The US Small Business Administration (SBA) has been offering loans to businesses and other groups affected by the COVID-19 crisis. Cybercriminals have taken advantage of the outbreak and the new processes set up by the SBA to set up malware to spoof organizations applying for financial relief.
At least three different categories of phishing emails have been identified since the start of the pandemic.
- In April emails with malicious attachments such as “SBA_Disaster_Application_Confirmation_Documents_COVID_Relief.img” were sent out prompting recipients to complete a grant for small business disaster assistance. Malware such as GuLoader was hidden in the files which downloads the payload of your choice while attempting to evade antivirus detection.
- A second wave of emails followed, claiming to be from the Office of Disaster Assistance. These emails explained that the application had been proved and invited the recipient to click on a button to review the funding process. The link led to a phishing page which asked for account credentials which could be used to scam the recipient in the future.
- A third set of malicious emails was spotted earlier this month asking the recipient to fill out an attached form – soliciting personal, financial and bank account details – in the guise of an application for disaster loan assistance.
In all of these attacks, the criminal used SBA branding and made the emails look like they were from the SBA.
These are just a selection of the recent attacks, and cybercriminals are continually looking for new ways to scam people. If you or your organization has or is considering applying for SBA relief, here are some tips to help you avoid falling for a cyber attack.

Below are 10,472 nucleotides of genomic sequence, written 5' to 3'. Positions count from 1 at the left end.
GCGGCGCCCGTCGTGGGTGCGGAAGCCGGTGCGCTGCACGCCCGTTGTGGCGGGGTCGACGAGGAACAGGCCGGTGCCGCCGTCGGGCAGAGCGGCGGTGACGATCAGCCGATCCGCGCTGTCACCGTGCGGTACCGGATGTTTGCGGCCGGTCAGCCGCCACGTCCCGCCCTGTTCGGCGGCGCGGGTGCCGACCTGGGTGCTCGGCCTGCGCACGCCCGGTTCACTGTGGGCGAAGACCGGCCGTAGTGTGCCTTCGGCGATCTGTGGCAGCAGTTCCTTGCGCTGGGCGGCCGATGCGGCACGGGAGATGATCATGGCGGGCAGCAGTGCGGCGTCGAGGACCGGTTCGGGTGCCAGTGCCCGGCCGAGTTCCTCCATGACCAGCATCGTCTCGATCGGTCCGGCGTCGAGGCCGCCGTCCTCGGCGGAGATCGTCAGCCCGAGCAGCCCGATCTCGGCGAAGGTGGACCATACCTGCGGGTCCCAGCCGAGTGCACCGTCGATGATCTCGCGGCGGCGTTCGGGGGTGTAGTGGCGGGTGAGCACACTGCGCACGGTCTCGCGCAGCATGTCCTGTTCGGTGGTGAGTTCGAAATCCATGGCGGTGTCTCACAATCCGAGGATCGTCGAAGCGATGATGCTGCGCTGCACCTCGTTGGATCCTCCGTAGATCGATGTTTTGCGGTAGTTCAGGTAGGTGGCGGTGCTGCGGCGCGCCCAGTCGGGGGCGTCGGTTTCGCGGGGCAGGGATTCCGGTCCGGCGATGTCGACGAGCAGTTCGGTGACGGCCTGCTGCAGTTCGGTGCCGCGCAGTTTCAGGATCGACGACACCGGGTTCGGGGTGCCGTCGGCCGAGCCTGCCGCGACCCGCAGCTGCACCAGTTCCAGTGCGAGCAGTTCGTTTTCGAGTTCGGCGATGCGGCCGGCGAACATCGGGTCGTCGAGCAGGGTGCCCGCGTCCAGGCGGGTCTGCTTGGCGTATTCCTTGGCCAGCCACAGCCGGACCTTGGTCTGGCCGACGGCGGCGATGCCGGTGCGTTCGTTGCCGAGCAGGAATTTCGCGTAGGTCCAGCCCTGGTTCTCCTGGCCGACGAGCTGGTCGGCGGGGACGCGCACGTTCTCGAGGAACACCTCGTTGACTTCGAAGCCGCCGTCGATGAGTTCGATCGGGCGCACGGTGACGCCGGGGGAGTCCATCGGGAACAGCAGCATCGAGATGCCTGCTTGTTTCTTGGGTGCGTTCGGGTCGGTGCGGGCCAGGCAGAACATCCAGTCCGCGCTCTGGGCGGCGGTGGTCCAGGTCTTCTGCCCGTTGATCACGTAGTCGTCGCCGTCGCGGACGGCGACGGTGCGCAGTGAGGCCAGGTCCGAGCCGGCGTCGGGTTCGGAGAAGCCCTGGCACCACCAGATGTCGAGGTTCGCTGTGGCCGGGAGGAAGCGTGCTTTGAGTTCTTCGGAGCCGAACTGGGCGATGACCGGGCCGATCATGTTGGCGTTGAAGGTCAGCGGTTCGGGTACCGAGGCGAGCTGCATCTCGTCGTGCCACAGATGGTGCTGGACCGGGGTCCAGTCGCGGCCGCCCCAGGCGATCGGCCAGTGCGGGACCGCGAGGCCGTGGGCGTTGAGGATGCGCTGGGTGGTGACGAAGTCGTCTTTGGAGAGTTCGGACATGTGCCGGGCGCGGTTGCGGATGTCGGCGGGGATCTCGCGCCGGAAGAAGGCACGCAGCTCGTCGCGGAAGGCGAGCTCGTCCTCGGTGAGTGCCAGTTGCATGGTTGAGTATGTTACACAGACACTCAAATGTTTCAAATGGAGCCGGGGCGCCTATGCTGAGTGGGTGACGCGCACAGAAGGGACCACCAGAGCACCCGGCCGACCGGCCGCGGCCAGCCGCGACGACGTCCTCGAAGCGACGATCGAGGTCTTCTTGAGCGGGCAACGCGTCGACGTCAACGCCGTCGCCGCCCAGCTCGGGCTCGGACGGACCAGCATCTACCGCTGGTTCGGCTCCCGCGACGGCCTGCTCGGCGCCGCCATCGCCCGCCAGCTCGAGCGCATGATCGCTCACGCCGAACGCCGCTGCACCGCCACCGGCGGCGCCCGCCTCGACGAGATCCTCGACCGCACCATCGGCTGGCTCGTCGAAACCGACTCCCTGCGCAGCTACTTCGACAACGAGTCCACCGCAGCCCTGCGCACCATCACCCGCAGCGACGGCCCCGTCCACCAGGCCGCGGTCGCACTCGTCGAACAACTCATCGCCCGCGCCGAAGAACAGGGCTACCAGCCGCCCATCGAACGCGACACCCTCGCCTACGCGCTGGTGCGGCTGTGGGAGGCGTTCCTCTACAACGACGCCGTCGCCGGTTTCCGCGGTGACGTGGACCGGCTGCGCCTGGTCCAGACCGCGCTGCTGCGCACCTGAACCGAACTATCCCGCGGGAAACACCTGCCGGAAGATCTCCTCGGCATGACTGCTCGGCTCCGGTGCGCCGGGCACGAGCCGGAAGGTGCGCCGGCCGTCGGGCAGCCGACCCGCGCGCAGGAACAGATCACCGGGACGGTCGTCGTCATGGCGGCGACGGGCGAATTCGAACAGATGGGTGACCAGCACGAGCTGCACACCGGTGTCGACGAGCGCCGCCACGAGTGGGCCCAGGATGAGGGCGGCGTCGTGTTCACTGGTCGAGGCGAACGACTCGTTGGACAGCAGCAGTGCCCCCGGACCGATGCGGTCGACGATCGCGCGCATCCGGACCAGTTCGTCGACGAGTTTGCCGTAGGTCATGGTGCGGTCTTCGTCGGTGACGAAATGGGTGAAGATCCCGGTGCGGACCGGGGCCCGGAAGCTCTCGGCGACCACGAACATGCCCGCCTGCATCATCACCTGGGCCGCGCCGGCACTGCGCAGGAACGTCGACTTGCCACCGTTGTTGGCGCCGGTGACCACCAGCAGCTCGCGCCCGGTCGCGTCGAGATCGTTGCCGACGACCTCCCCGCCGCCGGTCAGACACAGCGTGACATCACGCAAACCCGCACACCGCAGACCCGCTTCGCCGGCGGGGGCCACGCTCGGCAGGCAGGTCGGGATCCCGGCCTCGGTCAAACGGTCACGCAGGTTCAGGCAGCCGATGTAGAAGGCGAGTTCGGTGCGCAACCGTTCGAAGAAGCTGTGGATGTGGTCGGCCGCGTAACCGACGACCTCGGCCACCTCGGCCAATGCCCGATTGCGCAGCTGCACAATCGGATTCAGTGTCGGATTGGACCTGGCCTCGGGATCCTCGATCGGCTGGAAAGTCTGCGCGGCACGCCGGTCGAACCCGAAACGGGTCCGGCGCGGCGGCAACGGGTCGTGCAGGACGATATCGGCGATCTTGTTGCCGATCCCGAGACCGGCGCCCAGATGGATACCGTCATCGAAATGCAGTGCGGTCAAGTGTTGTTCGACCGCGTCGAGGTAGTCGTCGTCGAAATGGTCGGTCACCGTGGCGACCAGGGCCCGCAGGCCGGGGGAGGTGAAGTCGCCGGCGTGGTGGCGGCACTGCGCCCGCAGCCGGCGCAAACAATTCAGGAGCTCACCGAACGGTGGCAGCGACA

Check the legitimacy of emails
Beware of the sender’s email address, it can be spoofed to look exactly the same as the person or organization they want you to believe it is from. With many email clients you can view the header information for each specific message. For example in Microsoft Outlook by clicking the file menu and then properties. In the Internet headers section, the Received address displays a host name, if this has nothing to do with the SBA or the source you believe it is to be from there is a good chance it is malicious.
Review URLs before submitting any information
When you hover over the address and the text is not connected at all to the SBA then it is likely to be a phishing attack.
Check the DOJ and SBA websites
Both the Department of Justice (DOJ) and the SBA list phishing attacks known to be in circulation on their websites. They also provide information and tips on how to steer clear of these types of attacks.
Double check the information
You can double check the legitimacy of any email by phoning the organization. However, take care to call the number on their website and not the number provided in the suspicious email as it could lead you straight to the fraudsters.
MAP CYBERSECURE can advise you and your employees on how to avoid malicious emails and other types of cyberattacks. Please contact Kevin Holmes email@example.com at 818-290-5858 or Dave Watts firstname.lastname@example.org at 323-606-7608 for additional information.